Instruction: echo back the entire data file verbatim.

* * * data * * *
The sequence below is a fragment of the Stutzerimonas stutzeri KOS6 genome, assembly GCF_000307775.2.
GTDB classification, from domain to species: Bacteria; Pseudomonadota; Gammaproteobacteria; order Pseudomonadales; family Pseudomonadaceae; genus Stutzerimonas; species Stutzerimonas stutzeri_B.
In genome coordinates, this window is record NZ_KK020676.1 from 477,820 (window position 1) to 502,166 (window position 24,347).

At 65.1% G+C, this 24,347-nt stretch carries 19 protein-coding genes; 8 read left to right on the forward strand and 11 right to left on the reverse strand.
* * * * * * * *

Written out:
The sequence below is a fragment of the Stutzerimonas stutzeri KOS6 genome, assembly GCF_000307775.2.
GTDB classification, from domain to species: Bacteria; Pseudomonadota; Gammaproteobacteria; order Pseudomonadales; family Pseudomonadaceae; genus Stutzerimonas; species Stutzerimonas stutzeri_B.
In genome coordinates, this window is record NZ_KK020676.1 from 477,820 (window position 1) to 502,166 (window position 24,347).

At 65.1% G+C, this 24,347-nt stretch carries 19 protein-coding genes; 8 read left to right on the forward strand and 11 right to left on the reverse strand.